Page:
The Most Important Asset

Posted in: Features, Summer 2012

The Leadership and Organizational Performance program trains students who cultivate workforce leaders.



Principals’ Leadership and Leadership Principles

Posted in: Features, Summer 2012

For much of the past century, the typical role of the school principal was to serve as the manager-in-chief, an administrator who made sure the boilers worked, the buses ran on time and new teachers were hired and placed in classrooms. In the wake of school reform during the last decade, however, the role of the principal has changed dramatically. For today’s principals, Peabody is creating professional development to provide a whole new skill set.



James Patterson and the Patterson Scholars

Posted in: Features, Giving, Summer 2012

James Patterson, MA’70, earned his best-selling author status writing violent crime novels filled with despicable villains and miscreants from every walk of life. Patterson’s goal these days is helping educate the next generation of teachers and encouraging children to read.



From Research to Policy Change

Posted in: Features, Issue, Winter 2012

A professor at Peabody once said in class that research is advocacy just as much as handing out a pamphlet is advocacy. On May 26, 2011, we both saw our research turned into advocacy on a scale that few graduate student researchers ever get to experience.



Sophisticated Talk

Posted in: Features, Issue, Winter 2012

New research from Peabody finds that preschool teachers’ use of sophisticated vocabulary and analytic talk about books, combined with early support for literacy in the home, can predict fourth-grade reading comprehension and word recognition.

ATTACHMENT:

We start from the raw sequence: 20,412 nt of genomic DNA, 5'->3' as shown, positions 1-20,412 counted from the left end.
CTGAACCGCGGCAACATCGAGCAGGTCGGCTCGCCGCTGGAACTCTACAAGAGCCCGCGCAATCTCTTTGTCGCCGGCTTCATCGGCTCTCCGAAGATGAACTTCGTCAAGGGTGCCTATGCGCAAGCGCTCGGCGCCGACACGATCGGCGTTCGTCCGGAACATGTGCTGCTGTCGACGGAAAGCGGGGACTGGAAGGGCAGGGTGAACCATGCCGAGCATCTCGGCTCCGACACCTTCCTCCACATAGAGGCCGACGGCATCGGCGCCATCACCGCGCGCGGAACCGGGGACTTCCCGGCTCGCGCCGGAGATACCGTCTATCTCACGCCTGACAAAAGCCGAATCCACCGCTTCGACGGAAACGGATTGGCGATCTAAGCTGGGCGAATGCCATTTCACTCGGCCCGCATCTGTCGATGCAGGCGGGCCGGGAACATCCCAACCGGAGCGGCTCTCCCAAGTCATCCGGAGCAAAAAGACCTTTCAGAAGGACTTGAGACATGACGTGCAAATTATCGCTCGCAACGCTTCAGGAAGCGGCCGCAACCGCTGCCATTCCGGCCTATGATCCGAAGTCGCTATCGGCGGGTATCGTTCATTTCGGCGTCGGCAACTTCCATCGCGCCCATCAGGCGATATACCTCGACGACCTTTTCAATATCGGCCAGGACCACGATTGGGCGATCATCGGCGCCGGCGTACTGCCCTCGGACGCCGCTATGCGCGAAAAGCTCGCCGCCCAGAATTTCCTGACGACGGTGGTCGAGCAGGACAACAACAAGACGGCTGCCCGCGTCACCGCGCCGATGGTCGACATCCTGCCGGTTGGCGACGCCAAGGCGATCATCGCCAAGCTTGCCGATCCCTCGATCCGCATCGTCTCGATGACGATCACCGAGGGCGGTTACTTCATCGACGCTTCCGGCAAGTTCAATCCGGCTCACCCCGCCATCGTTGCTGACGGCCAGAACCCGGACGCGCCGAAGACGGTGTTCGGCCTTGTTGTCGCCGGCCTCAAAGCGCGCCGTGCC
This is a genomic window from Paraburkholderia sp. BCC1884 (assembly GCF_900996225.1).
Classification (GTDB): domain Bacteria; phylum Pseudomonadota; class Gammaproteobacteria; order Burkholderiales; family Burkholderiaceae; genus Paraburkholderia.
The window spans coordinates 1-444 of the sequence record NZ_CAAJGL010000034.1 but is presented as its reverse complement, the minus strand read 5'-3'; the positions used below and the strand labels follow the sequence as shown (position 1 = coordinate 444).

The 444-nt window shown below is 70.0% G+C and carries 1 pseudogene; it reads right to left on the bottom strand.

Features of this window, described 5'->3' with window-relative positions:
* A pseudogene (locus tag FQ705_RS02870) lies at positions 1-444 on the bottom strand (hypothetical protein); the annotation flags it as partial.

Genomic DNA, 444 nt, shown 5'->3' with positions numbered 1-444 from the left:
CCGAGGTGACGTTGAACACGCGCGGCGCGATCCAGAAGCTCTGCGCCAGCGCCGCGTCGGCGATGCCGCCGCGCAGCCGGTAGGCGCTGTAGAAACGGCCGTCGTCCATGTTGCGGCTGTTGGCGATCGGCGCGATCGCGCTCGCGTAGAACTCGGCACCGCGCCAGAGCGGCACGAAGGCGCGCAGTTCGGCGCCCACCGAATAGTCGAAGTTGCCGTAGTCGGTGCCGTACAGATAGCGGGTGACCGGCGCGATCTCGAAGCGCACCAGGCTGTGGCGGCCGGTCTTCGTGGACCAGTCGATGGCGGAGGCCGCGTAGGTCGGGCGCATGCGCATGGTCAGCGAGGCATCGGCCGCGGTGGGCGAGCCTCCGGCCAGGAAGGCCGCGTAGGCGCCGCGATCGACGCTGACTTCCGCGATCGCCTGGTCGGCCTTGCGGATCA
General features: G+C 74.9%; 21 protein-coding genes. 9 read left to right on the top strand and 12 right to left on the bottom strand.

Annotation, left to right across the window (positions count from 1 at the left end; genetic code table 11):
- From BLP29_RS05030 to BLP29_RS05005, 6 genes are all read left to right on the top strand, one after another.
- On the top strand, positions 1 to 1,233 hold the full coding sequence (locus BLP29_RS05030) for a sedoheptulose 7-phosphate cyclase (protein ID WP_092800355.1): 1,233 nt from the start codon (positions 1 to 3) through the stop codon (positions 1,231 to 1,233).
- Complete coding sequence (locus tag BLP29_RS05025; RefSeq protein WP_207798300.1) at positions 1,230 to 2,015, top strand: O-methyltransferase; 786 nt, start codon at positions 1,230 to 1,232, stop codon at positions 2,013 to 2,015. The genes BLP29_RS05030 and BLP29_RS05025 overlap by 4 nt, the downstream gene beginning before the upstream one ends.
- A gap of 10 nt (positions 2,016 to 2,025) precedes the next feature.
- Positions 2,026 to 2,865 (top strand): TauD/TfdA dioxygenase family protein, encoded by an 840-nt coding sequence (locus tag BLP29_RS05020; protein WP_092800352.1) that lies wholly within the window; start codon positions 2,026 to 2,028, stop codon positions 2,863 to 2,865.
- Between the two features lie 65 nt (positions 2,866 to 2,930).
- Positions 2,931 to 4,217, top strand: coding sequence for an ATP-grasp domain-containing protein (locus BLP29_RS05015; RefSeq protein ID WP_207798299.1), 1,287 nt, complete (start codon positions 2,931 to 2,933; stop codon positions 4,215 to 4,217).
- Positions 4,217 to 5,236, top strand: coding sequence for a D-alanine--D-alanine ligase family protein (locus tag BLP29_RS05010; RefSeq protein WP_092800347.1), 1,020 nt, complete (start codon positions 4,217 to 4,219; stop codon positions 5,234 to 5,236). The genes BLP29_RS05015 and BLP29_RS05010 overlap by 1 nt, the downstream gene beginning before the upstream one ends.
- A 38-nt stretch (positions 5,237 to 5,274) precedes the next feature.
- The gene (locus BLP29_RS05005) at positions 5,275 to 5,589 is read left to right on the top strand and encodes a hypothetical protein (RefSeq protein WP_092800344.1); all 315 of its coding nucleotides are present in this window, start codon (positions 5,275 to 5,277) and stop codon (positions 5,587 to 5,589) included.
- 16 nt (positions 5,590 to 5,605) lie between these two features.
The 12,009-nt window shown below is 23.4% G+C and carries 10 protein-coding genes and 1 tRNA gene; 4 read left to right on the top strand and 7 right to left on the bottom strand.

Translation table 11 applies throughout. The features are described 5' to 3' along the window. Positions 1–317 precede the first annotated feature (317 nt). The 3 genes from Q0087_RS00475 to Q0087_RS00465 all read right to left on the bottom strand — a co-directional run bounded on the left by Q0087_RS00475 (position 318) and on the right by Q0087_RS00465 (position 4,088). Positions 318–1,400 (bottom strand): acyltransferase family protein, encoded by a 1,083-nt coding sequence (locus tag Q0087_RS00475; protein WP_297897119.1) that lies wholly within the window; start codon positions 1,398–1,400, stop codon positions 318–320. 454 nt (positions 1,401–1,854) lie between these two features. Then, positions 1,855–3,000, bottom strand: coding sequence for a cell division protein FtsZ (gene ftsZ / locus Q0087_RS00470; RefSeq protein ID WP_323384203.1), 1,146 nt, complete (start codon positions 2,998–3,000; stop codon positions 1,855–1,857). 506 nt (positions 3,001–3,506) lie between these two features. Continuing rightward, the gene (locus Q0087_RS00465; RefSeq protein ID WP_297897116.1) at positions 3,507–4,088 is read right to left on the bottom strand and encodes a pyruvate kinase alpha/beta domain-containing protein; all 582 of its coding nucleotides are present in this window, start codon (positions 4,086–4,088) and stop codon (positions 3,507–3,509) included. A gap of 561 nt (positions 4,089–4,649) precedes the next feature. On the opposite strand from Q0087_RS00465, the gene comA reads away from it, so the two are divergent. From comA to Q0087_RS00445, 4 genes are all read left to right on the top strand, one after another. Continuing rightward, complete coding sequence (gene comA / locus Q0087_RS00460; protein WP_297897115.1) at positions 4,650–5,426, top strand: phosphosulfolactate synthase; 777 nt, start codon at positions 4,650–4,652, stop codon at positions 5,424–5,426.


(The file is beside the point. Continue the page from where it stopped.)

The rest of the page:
The Embattled Teacher

Posted in: Features, Issue, Winter 2012

Public education has always been an arena in which the nation’s policy crises have played themselves out. Most pressing social and economic issues—segregation, immigration, unioniza-tion and union-busting, fiscal collapses, crime, drug abuse, unemployment—end up affecting schools and education policy.



The Virtue in Virtuality

Posted in: Features, Summer 2011

What if a fifth grader could learn college-level physics concepts? What if the platform used to teach those concepts could be accessed very simply online through a Web browser? What if that new methodology allowed students to write computer programs, progress at their own pace and provide the teacher immediate feedback on individual progress?



An IRIS for the Teacher

Posted in: Features, Summer 2011

Among the 23 lively students in Miss Smith’s third-grade class (all names have been changed) are several children with disabilities: Katie, who has dyslexia; Billy, who experiences occasional seizures; John, who has attention deficit hyperactivity disorder, and several students with behavioral problems.



Not Just for Profit

Posted in: Features, Summer 2011

At first glance, these alumni do not seem to share much beyond their undergraduate major, human and organizational development.



Chart(er)ing a Path to Success

Posted in: Features, Winter 2010

Jeremy Kane’s emergence as a key figure in Nashville’s charter schools movement may well have taken root in seventh grade. That was the year he transferred from a Metro Nashville public school to Montgomery Bell Academy, a private college preparatory school.



7 Great Ideas

Posted in: Features, Winter 2010

Two hundred and twenty-five years is a long time for an institution to survive. Founded as Davidson Academy in 1785, what is now Vanderbilt’s Peabody College initially existed under various names—Cumberland College, University of Nashville, State Normal College of Tennessee, Peabody Normal College. During those years, Peabody’s primary innovation was its continued existence in a region not always responsive to higher education.



A New Point of View

Posted in: Features, Winter 2010

In the movie Dead Poets Society, Mr. Keating (played by Robin Williams) asks his students to climb up on the desk and view the world from a different vantage point. Every year, participants in the Educational Leadership Learning Exchange program, more commonly called ELLE, get a chance to climb up on the desk and see [...]